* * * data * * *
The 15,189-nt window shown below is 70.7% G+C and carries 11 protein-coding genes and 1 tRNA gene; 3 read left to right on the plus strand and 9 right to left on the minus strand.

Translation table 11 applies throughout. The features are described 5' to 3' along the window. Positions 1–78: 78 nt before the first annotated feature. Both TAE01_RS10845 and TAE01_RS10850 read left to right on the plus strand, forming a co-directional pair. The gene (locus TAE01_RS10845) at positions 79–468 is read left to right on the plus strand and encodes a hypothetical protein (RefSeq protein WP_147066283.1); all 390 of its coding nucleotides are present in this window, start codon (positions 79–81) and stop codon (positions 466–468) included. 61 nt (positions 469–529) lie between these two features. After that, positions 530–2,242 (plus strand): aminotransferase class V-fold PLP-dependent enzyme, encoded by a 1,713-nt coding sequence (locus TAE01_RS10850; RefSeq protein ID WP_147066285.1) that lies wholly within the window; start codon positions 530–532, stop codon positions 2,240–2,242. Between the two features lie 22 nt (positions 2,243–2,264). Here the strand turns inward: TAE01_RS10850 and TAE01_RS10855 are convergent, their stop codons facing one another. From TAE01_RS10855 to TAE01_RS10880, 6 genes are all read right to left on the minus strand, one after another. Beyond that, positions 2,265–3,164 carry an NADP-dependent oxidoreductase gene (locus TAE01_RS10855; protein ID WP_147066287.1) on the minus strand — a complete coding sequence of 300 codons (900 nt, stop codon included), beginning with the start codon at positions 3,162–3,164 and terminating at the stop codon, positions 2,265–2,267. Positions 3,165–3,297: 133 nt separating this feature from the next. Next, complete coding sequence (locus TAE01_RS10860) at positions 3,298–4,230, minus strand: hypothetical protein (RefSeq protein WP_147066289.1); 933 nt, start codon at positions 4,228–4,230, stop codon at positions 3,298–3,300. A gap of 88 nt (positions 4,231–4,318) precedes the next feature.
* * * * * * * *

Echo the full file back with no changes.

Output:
The 15,189-nt window shown below is 70.7% G+C and carries 11 protein-coding genes and 1 tRNA gene; 3 read left to right on the plus strand and 9 right to left on the minus strand.

Translation table 11 applies throughout. The features are described 5' to 3' along the window. Positions 1–78: 78 nt before the first annotated feature. Both TAE01_RS10845 and TAE01_RS10850 read left to right on the plus strand, forming a co-directional pair. The gene (locus TAE01_RS10845) at positions 79–468 is read left to right on the plus strand and encodes a hypothetical protein (RefSeq protein WP_147066283.1); all 390 of its coding nucleotides are present in this window, start codon (positions 79–81) and stop codon (positions 466–468) included. 61 nt (positions 469–529) lie between these two features. After that, positions 530–2,242 (plus strand): aminotransferase class V-fold PLP-dependent enzyme, encoded by a 1,713-nt coding sequence (locus TAE01_RS10850; RefSeq protein ID WP_147066285.1) that lies wholly within the window; start codon positions 530–532, stop codon positions 2,240–2,242. Between the two features lie 22 nt (positions 2,243–2,264). Here the strand turns inward: TAE01_RS10850 and TAE01_RS10855 are convergent, their stop codons facing one another. From TAE01_RS10855 to TAE01_RS10880, 6 genes are all read right to left on the minus strand, one after another. Beyond that, positions 2,265–3,164 carry an NADP-dependent oxidoreductase gene (locus TAE01_RS10855; protein ID WP_147066287.1) on the minus strand — a complete coding sequence of 300 codons (900 nt, stop codon included), beginning with the start codon at positions 3,162–3,164 and terminating at the stop codon, positions 2,265–2,267. Positions 3,165–3,297: 133 nt separating this feature from the next. Next, complete coding sequence (locus TAE01_RS10860) at positions 3,298–4,230, minus strand: hypothetical protein (RefSeq protein WP_147066289.1); 933 nt, start codon at positions 4,228–4,230, stop codon at positions 3,298–3,300. A gap of 88 nt (positions 4,231–4,318) precedes the next feature.